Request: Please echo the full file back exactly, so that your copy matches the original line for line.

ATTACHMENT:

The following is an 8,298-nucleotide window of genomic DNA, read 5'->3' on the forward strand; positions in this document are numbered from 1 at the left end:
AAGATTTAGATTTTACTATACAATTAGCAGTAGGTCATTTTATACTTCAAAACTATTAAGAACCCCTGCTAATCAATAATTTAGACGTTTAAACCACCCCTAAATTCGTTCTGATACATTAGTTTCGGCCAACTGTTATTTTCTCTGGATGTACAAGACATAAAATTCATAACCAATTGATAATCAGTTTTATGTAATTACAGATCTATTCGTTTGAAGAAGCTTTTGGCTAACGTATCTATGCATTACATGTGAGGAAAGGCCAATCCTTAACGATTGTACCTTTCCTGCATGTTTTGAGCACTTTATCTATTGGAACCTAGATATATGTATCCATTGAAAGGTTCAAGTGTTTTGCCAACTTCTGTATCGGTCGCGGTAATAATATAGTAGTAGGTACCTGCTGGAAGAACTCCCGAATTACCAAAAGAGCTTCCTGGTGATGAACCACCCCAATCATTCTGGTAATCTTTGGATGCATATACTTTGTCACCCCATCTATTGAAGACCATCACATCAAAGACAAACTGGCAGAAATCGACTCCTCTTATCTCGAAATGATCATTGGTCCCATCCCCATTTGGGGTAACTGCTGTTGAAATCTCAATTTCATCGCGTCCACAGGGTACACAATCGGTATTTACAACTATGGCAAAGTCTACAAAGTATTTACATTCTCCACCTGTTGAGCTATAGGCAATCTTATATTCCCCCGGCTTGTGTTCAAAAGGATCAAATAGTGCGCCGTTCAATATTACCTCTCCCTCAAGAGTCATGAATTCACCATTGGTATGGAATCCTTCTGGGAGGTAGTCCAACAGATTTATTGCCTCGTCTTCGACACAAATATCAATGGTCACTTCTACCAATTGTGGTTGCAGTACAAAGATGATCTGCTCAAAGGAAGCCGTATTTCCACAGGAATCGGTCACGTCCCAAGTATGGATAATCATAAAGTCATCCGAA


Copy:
The following is an 8,298-nucleotide window of genomic DNA, read 5'->3' on the forward strand; positions in this document are numbered from 1 at the left end:
AAGATTTAGATTTTACTATACAATTAGCAGTAGGTCATTTTATACTTCAAAACTATTAAGAACCCCTGCTAATCAATAATTTAGACGTTTAAACCACCCCTAAATTCGTTCTGATACATTAGTTTCGGCCAACTGTTATTTTCTCTGGATGTACAAGACATAAAATTCATAACCAATTGATAATCAGTTTTATGTAATTACAGATCTATTCGTTTGAAGAAGCTTTTGGCTAACGTATCTATGCATTACATGTGAGGAAAGGCCAATCCTTAACGATTGTACCTTTCCTGCATGTTTTGAGCACTTTATCTATTGGAACCTAGATATATGTATCCATTGAAAGGTTCAAGTGTTTTGCCAACTTCTGTATCGGTCGCGGTAATAATATAGTAGTAGGTACCTGCTGGAAGAACTCCCGAATTACCAAAAGAGCTTCCTGGTGATGAACCACCCCAATCATTCTGGTAATCTTTGGATGCATATACTTTGTCACCCCATCTATTGAAGACCATCACATCAAAGACAAACTGGCAGAAATCGACTCCTCTTATCTCGAAATGATCATTGGTCCCATCCCCATTTGGGGTAACTGCTGTTGAAATCTCAATTTCATCGCGTCCACAGGGTACACAATCGGTATTTACAACTATGGCAAAGTCTACAAAGTATTTACATTCTCCACCTGTTGAGCTATAGGCAATCTTATATTCCCCCGGCTTGTGTTCAAAAGGATCAAATAGTGCGCCGTTCAATATTACCTCTCCCTCAAGAGTCATGAATTCACCATTGGTATGGAATCCTTCTGGGAGGTAGTCCAACAGATTTATTGCCTCGTCTTCGACACAAATATCAATGGTCACTTCTACCAATTGTGGTTGCAGTACAAAGATGATCTGCTCAAAGGAAGCCGTATTTCCACAGGAATCGGTCACGTCCCAAGTATGGATAATCATAAAGTCATCCGAA